Cleavage & the Clinton Campaign Chest

Hillary Clinton's noted C-SPAN appearance.
Hillary Clinton's noted C-SPAN appearance. (Image From Web)
By Howard Kurtz
Washington Post Staff Writer
Saturday, July 28, 2007

A journalistic assessment of Hillary Clinton's cleavage became the most improbable presidential campaign controversy yet as her team yesterday rolled out a fundraising letter calling a Washington Post column on the subject "grossly inappropriate" and "insulting."

One week after the piece, by fashion writer Robin Givhan, took note of the Democratic candidate's relatively low neckline during a speech on the Senate floor, senior Clinton adviser Ann Lewis urged donors to "take a stand against this kind of coarseness and pettiness in American culture."

Givhan, who won a Pulitzer Prize for criticism last year, said she disagreed "that there was anything in the column that was coarse, insulting or belittling. It was a piece about a public person's appearance on the Senate floor that was surprising because of the location and because of the person. It's disingenuous to think that revealing cleavage, any amount of it, in that kind of situation is a nonissue.

"It's obviously not the most important thing in the campaign. It's obviously not the most important thing Hillary Clinton has ever done, by any means."

Stories about the physical appearance of candidates, from Al Gore's earth-tones wardrobe to John Edwards's $400 haircut to a bathing-suit shot of Barack Obama in a People spread on "Beach Babes," have long been an entertaining sideshow. But since no journalist has plunged into this particular territory, given the predominantly male nature of past White House contests, Givhan's Style column has sparked plenty of reaction, much of it negative. Boston Globe columnist Ellen Goodman wrote yesterday that Givhan "managed to make a media mountain out of a half-inch valley."

Lewis said in an interview she was "appalled" by the column but initially dismissed it as "an inside-the-Beltway story."

"I didn't realize the attention and the anger it was setting off nationally," Lewis added. "Women either read it or heard about it. They were indignant on Hillary's behalf and also on their own." Lewis says she has not discussed the matter with the New York senator.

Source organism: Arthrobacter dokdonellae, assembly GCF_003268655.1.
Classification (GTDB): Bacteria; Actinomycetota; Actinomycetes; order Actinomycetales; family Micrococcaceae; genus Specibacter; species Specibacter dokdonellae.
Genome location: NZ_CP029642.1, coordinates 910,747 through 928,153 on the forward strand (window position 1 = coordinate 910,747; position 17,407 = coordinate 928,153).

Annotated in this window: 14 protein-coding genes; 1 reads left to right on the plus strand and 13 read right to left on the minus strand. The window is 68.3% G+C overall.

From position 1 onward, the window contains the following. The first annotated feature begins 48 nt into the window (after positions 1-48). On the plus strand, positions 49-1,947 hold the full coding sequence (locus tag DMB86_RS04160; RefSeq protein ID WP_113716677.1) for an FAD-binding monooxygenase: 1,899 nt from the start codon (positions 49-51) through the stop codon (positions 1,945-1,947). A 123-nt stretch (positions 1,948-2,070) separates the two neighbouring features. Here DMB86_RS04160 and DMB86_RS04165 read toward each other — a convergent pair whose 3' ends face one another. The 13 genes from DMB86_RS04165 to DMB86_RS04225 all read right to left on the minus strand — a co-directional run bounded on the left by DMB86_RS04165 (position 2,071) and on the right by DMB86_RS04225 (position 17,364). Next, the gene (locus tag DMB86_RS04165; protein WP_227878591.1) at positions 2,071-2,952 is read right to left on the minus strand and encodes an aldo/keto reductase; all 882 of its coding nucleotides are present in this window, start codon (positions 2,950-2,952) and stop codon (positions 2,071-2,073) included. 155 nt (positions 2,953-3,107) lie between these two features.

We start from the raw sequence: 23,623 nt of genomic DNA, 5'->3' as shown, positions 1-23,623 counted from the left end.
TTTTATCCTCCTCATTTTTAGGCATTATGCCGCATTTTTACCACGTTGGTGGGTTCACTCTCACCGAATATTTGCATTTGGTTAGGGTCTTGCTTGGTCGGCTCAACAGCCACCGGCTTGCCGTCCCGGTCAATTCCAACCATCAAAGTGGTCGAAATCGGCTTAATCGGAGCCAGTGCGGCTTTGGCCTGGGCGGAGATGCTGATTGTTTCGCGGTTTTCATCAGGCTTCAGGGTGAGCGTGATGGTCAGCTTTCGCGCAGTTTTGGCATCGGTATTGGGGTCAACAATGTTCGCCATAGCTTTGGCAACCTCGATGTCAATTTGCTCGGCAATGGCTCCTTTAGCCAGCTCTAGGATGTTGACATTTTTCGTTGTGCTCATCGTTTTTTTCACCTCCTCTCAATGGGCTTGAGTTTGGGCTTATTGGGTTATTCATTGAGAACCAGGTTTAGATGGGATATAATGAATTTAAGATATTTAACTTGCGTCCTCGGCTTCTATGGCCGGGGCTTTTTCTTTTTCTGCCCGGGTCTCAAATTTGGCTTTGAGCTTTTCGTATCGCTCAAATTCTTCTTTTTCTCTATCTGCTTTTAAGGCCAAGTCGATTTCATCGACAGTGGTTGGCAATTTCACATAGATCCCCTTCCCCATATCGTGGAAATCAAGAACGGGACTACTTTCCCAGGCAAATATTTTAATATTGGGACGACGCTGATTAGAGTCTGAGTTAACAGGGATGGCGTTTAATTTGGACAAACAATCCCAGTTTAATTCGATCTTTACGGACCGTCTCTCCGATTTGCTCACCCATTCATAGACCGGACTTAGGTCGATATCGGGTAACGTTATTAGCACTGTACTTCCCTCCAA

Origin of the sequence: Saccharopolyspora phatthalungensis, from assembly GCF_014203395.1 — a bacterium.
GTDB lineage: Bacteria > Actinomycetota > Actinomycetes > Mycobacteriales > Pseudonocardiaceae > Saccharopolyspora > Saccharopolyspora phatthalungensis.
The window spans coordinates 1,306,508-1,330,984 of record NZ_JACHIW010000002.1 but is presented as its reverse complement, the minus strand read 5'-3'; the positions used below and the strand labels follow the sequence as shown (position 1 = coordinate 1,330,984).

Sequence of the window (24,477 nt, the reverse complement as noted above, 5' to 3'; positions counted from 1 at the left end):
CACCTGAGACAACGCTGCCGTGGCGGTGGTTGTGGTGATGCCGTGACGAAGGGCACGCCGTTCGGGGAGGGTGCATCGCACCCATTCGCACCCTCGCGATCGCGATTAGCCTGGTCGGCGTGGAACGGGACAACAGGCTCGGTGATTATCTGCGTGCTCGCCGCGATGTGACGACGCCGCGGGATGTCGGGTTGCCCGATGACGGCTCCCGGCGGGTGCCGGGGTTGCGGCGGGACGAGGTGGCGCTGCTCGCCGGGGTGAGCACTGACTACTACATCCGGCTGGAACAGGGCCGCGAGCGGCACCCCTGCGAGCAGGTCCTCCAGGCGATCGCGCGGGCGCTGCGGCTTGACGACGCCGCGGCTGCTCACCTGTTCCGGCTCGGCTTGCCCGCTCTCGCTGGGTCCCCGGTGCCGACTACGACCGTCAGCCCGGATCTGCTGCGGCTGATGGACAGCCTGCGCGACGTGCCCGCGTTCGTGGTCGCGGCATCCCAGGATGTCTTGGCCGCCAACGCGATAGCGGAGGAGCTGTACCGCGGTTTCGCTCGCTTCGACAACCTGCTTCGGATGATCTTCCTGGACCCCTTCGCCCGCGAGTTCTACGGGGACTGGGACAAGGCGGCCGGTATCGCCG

Lewis's fundraising letter begins: "Can you believe that The Washington Post wrote a 746-word article on Hillary's cleavage? . . . I've seen some off-topic press coverage -- but talking about body parts? That is grossly inappropriate.

"Frankly, focusing on women's bodies instead of their ideas is insulting. It's insulting to every woman who has ever tried to be taken seriously in a business meeting. It's insulting to our daughters -- and our sons -- who are constantly pressured by the media to grow up too fast."

For candidates, using criticism -- real or perceived -- to raise money is catching on as a political maneuver. In last year's Virginia Senate race, after Republican incumbent George Allen got into trouble for using the word "macaca," his campaign sent a letter to supporters blaming the media, and particularly The Post, for creating a "feeding frenzy . . . over something that did not warrant coverage in the first place." After conservative author Ann Coulter mocked Edwards in March, describing him with a slur used against gays, the former North Carolina senator featured the attacks in a fundraising pitch.

Givhan regularly patrols the intersection of fashion and politics. About two years ago, she chastised Vice President Cheney for wearing a fur-trimmed parka rather than more formal attire to a somber ceremony in Poland marking the 60th anniversary of the liberation of Auschwitz. In April, Givhan scrutinized House Speaker Nancy Pelosi and her "generous collection of scarves" during a tour of the Middle East. The column on cleavage described Clinton's clothing choice, as spotted on CSPAN2, as a "small acknowledgment of sexuality and femininity" that departed from her usual "desexualized uniform" of black pantsuits.

"With Clinton," Givhan wrote, "there was the sense that you were catching a surreptitious glimpse at something private. You were intruding -- being a voyeur. Showing cleavage is a request to be engaged in a particular way. . . . It does suggest a certain confidence and physical ease."

"Robin has consistently raised similar questions over the years about both men and women who are in the public eye," said Steve Reiss, The Post's deputy assistant managing editor for Style. "We know these people take a great deal of care in how they present themselves on TV and in public, and that is fair game for analysis." Noting that the newspaper has run dozens of articles on Clinton's policy positions and background, Reiss said, "I don't feel we have anything to apologize for."

Politicians often rip the media over what they see as unfavorable coverage, hoping to score points against an unpopular institution. But the cleavage letter is undoubtedly a first in the annals of campaign counterpunching.

"I would never say the column was about a body part," Givhan said. "It was about a style of dress. People have gone down the road of saying, 'I can't believe you're writing about her breasts.' I wasn't writing about her breasts. I was writing about her neckline."

Staff writer Anne E. Kornblut contributed to this report.

© 2007 The Washington Post Company